1

NP Completeness

• Traveling Salesperson Problem (TSP):

– Given a weighted undirected graph G= (V, E), find a cycle

containing every vertex exactly once such that the sum of

weights of edges in the cycle is a minimum.

– A greedy algorithm does not work (see next slide).

– An exhaustive search will “work” but takes much too long for

even moderate values of n.

• Exhaustive search: Trying each permutation of the cities involves

testing (n - 1)! sequences.

– There is no known polynomial time algorithm that is

guaranteed to find the minimal cost tour.

– There are many polynomial time algorithms to generate

approximations to the optimal solution.

TSP & Greedy (Near Neighbour)

• Consider NN “solution” for rd100 taken from

TSPLIB:

Start here

TSPLIB: http://comopt.ifi.uni-heidelberg.de/software/TSPLIB95/

2

Practical vs. Impractical

• A simple characterization of algorithms:

– We will consider polynomial time algorithms to be

“practical” or efficient

• (even with large exponents)

– Algorithms that require exponential time (or worse)

are regarded as “impractical”.

The Question of Efficiency

• What do we do if we have a problem like TSP

that has no polynomial time solution?

If we could prove that no polynomial time algorithm

can be designed to solve the problem,

then we could go about looking for approximate

solutions or heuristics with knowing that no practical

algorithm exists to find the optimal solution.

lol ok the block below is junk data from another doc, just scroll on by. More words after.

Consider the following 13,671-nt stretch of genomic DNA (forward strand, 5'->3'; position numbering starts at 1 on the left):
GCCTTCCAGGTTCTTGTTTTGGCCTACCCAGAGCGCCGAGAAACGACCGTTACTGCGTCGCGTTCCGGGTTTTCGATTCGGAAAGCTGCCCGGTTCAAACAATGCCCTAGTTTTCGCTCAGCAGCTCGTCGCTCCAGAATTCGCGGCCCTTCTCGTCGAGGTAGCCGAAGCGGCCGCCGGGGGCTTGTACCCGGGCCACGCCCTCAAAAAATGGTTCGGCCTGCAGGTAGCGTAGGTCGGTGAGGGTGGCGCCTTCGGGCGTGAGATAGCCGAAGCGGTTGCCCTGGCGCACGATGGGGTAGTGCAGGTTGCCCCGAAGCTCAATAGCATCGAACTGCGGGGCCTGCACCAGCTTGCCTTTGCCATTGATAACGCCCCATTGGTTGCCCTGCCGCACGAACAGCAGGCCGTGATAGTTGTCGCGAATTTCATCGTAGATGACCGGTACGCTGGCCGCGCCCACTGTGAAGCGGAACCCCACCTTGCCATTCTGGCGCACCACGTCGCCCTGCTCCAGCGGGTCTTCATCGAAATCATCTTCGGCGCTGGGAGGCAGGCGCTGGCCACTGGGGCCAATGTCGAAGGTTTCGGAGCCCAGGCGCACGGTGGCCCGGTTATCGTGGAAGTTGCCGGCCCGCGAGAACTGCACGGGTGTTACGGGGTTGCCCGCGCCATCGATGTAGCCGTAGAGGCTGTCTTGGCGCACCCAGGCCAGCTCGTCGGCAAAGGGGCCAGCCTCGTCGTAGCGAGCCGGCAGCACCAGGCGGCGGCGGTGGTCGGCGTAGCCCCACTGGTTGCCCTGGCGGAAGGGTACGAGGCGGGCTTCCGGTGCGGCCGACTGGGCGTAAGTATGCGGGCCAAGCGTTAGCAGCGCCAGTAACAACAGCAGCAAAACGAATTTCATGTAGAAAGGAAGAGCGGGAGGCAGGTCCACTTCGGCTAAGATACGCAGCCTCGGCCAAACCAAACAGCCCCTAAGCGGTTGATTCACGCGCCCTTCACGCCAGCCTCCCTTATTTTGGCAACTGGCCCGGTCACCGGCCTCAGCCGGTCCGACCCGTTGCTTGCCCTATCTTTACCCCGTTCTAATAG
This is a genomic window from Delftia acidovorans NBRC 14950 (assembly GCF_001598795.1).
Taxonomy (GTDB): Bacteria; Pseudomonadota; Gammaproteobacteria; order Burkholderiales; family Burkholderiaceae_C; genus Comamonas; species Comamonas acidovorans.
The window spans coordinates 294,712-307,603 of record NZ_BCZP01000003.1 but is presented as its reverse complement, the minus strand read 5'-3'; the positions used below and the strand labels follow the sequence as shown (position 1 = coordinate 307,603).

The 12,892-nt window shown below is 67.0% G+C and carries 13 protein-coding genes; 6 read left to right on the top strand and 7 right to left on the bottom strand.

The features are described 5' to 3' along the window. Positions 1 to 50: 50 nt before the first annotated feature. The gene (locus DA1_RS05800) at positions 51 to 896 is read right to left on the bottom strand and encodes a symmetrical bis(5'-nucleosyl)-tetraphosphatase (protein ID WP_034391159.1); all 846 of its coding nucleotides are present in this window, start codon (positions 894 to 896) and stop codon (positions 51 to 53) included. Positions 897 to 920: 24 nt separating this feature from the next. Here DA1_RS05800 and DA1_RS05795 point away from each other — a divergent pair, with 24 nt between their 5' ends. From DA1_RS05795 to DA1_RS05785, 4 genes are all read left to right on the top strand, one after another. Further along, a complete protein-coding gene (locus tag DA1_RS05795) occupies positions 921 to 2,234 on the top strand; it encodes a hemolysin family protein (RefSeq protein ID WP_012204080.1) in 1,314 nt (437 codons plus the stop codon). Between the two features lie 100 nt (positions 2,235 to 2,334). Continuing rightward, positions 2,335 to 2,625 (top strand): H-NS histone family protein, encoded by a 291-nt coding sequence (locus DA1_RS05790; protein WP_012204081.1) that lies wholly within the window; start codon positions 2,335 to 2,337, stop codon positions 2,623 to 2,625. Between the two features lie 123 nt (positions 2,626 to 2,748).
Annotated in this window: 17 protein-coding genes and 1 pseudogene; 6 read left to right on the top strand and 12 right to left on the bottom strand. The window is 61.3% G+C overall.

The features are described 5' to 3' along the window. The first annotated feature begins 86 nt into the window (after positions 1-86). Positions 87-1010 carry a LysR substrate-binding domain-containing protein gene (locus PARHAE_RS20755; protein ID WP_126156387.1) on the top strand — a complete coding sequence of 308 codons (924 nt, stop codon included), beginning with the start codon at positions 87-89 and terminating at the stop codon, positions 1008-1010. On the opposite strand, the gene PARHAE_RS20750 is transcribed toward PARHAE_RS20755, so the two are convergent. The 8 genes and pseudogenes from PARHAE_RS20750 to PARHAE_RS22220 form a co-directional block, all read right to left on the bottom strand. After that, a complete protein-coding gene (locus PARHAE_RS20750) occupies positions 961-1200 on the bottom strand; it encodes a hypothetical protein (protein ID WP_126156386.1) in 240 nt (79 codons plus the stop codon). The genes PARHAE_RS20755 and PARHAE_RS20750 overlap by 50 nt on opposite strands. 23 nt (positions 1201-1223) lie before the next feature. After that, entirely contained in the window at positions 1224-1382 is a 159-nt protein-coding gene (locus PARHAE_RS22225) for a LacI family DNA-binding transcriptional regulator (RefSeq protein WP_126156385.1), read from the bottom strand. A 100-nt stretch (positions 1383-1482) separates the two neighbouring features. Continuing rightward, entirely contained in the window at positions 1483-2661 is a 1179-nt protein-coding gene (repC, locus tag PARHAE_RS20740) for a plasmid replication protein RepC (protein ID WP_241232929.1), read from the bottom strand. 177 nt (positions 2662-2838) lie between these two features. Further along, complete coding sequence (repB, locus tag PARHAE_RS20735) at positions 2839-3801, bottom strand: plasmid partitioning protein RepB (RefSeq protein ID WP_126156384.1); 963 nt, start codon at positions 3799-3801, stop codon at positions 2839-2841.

– There is a set (class) of problems that require

exponential solutions and this can be proven.

– But there are many other problems (e.g. TSP) for

which such a proof is not known despite

considerable effort by researchers.

3

• So instead we must go for a lesser prize:

– We prove that the problem is “NP-hard”.

• That is: it is essentially equivalent to other problems for

which no known polynomial time solution exists.

• Such a proof does not show that a polynomial time

solution does not exist but only that thousands of other

experts have never found an efficient solution either.

– Why is this important?

• If you have an NP-hard problem you have two choices:

1.You can decide that all the experts have missed some

vital point and so you set about looking for a polynomial

time solution…

2.You decide that you are not likely to do better than the

experts and set about looking for an approximation or

heuristic algorithm that gives a reasonable solution.

Optimization vs. Decision Problems

• Optimization problems:

– Find a value, object or configuration that optimizes

some function.

• For example: in TSP we are looking for a least cost tour.

• Decision problems:

– The solution of a decision problem is “yes” or “no”.

– Some examples:

• Is a given number a prime number?

• In the TSP-D problem we are given a value Band we

want to know whether there is a tour with length < B.

–NP-completeness theory deals with decision

problems.D for Decision

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